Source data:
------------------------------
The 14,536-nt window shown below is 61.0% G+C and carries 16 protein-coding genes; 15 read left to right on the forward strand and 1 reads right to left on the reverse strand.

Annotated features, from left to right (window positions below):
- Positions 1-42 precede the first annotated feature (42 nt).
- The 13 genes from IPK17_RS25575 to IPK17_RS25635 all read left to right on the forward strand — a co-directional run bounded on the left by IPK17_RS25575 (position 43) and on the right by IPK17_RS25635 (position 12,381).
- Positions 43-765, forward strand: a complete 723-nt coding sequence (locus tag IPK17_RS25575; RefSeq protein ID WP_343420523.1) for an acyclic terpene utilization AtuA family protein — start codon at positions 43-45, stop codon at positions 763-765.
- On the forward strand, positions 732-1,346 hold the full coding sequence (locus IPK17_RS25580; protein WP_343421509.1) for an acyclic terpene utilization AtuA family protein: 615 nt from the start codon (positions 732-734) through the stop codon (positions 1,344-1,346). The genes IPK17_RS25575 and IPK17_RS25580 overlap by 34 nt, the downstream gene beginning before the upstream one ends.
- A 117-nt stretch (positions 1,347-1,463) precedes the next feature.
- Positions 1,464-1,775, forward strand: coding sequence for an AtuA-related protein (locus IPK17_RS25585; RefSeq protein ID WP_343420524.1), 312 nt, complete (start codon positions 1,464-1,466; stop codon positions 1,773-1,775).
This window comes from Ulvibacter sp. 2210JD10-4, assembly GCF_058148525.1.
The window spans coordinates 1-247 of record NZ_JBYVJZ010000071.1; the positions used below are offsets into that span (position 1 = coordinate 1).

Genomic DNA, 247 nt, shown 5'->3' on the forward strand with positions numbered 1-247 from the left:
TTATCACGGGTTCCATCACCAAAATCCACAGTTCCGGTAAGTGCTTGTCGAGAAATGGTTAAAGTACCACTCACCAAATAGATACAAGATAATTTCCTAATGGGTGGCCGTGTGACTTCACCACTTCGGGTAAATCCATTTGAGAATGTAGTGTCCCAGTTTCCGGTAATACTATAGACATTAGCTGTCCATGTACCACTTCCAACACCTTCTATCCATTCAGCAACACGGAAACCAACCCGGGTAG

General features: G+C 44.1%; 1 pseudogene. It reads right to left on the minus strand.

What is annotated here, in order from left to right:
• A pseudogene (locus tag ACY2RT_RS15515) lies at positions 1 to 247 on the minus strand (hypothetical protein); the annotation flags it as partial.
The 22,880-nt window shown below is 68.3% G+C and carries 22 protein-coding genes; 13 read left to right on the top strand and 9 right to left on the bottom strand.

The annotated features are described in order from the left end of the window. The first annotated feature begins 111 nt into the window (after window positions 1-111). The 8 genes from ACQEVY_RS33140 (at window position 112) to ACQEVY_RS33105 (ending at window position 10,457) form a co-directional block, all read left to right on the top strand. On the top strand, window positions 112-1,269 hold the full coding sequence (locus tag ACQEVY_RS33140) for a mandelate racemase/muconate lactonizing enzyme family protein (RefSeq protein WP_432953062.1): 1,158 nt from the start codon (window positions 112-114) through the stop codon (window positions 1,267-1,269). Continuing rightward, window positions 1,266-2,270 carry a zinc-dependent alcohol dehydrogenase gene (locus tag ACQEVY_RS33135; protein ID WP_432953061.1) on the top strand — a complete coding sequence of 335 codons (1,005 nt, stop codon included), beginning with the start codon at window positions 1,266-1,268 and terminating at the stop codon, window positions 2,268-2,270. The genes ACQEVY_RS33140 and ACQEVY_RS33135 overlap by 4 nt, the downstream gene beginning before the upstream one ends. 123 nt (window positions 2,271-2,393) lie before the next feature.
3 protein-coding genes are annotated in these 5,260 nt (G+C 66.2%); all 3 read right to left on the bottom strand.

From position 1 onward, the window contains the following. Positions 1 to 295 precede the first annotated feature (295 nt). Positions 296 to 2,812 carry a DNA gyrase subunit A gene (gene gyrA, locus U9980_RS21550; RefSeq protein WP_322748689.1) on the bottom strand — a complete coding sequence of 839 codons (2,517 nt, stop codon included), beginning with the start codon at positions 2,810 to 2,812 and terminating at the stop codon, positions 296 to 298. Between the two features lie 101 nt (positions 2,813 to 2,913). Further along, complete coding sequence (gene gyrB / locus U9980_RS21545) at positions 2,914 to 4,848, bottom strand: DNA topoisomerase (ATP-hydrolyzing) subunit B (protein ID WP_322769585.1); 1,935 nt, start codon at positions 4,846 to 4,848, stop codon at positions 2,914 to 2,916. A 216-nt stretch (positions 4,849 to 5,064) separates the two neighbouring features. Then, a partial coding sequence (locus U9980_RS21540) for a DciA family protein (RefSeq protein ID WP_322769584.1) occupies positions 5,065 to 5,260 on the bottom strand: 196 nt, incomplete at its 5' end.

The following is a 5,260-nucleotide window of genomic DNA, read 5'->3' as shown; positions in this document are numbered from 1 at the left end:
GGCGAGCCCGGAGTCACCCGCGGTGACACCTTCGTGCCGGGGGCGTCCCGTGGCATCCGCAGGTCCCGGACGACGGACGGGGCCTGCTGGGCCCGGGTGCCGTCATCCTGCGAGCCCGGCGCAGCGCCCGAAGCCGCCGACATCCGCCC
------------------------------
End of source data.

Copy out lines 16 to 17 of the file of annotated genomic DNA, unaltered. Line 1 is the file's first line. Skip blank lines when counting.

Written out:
The 22,880-nt window shown below is 68.3% G+C and carries 22 protein-coding genes; 13 read left to right on the top strand and 9 right to left on the bottom strand.

The annotated features are described in order from the left end of the window. The first annotated feature begins 111 nt into the window (after window positions 1-111). The 8 genes from ACQEVY_RS33140 (at window position 112) to ACQEVY_RS33105 (ending at window position 10,457) form a co-directional block, all read left to right on the top strand. On the top strand, window positions 112-1,269 hold the full coding sequence (locus tag ACQEVY_RS33140) for a mandelate racemase/muconate lactonizing enzyme family protein (RefSeq protein WP_432953062.1): 1,158 nt from the start codon (window positions 112-114) through the stop codon (window positions 1,267-1,269). Continuing rightward, window positions 1,266-2,270 carry a zinc-dependent alcohol dehydrogenase gene (locus tag ACQEVY_RS33135; protein ID WP_432953061.1) on the top strand — a complete coding sequence of 335 codons (1,005 nt, stop codon included), beginning with the start codon at window positions 1,266-1,268 and terminating at the stop codon, window positions 2,268-2,270. The genes ACQEVY_RS33140 and ACQEVY_RS33135 overlap by 4 nt, the downstream gene beginning before the upstream one ends. 123 nt (window positions 2,271-2,393) lie before the next feature.